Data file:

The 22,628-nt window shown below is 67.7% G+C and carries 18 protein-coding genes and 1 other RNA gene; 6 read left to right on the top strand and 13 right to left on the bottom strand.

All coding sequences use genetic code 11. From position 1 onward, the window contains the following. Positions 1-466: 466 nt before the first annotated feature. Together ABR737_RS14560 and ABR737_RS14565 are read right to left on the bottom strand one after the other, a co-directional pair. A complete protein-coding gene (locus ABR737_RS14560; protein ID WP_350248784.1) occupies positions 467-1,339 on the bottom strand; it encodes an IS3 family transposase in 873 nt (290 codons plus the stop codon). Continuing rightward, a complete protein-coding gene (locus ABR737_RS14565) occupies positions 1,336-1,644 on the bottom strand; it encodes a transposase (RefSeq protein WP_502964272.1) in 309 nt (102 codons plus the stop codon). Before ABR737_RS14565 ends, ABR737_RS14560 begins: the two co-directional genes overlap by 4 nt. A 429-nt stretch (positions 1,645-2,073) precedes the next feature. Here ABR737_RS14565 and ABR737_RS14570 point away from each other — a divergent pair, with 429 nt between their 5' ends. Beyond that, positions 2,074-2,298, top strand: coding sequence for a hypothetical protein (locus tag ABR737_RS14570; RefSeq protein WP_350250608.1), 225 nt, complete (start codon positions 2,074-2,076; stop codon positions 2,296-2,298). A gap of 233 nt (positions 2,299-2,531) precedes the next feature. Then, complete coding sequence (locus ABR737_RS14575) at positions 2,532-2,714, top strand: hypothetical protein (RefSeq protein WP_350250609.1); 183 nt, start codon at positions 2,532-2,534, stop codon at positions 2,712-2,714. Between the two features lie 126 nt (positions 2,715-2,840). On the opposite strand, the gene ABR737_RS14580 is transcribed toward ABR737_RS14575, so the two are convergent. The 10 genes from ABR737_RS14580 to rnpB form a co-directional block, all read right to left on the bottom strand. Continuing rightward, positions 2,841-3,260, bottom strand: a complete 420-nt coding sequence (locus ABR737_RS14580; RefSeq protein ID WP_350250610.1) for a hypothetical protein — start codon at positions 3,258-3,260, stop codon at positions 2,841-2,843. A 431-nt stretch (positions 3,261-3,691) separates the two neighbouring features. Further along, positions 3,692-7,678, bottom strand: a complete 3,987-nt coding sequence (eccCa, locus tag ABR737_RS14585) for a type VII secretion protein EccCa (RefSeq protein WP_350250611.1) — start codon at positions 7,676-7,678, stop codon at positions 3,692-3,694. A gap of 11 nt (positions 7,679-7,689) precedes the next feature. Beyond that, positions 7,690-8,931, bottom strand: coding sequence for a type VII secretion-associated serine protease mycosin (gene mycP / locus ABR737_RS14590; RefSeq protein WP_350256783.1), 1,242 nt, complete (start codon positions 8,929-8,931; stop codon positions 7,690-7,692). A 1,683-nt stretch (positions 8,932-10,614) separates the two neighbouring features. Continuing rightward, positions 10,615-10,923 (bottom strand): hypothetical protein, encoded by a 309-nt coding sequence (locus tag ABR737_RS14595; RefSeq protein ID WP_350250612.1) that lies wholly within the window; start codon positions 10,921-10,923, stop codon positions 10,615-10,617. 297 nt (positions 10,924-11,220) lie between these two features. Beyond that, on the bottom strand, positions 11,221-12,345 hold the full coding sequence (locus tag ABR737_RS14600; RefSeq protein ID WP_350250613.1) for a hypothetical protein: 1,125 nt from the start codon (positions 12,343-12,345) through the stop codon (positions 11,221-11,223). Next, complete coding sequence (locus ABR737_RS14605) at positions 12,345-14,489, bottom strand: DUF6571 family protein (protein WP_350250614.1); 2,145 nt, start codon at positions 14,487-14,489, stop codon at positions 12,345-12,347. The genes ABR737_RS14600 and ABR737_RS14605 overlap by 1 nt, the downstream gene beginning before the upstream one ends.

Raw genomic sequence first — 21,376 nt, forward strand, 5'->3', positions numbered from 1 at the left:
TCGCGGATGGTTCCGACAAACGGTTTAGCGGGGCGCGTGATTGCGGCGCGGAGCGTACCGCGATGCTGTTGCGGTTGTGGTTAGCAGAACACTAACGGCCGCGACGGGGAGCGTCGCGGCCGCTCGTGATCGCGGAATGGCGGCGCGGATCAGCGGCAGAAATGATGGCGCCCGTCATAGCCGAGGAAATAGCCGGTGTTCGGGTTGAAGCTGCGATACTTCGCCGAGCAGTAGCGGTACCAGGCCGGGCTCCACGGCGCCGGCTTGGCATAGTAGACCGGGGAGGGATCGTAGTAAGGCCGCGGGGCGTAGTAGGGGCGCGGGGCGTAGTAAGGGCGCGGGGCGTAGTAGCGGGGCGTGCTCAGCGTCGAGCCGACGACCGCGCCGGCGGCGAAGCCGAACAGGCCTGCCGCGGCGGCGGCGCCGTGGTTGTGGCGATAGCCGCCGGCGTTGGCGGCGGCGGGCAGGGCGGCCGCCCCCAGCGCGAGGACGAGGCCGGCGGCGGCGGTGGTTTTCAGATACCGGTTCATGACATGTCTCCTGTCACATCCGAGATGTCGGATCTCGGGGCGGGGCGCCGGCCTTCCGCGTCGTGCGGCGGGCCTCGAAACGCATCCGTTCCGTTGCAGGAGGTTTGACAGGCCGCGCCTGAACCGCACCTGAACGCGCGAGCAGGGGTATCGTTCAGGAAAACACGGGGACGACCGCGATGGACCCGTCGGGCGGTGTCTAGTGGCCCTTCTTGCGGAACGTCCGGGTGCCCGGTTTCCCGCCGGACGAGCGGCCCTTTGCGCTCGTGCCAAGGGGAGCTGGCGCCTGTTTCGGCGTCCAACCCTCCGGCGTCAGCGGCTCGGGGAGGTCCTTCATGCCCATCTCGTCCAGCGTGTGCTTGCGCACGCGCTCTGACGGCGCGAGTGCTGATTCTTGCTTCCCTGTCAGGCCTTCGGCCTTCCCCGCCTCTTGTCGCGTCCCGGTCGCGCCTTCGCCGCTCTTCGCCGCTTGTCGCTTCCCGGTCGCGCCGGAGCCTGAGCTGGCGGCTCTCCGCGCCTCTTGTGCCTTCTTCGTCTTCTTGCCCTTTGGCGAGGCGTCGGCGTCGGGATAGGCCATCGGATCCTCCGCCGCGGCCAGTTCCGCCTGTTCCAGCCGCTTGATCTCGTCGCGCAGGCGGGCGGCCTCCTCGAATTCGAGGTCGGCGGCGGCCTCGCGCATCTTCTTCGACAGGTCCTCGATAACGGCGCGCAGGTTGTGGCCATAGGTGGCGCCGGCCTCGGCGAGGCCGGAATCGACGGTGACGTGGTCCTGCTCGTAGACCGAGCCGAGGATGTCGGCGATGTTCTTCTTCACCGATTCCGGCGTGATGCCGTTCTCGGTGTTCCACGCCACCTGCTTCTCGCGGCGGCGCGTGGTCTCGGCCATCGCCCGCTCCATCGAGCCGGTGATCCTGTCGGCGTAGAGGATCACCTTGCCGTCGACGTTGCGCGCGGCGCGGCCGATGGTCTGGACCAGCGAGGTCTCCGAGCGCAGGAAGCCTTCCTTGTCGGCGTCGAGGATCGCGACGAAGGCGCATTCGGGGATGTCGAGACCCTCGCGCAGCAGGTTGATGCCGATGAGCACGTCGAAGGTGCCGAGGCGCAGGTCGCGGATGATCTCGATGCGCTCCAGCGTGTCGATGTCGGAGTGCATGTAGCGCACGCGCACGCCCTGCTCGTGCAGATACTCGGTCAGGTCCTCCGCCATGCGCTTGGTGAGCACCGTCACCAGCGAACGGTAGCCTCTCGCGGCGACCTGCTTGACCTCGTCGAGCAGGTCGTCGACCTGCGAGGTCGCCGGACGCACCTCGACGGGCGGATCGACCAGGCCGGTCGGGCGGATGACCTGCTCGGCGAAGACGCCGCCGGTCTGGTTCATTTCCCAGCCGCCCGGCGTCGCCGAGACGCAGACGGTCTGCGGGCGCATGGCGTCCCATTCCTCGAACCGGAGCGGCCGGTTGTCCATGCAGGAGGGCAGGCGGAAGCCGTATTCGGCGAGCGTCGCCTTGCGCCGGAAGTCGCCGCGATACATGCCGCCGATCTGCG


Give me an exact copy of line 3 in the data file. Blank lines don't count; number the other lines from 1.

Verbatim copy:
Raw genomic sequence first — 21,376 nt, forward strand, 5'->3', positions numbered from 1 at the left: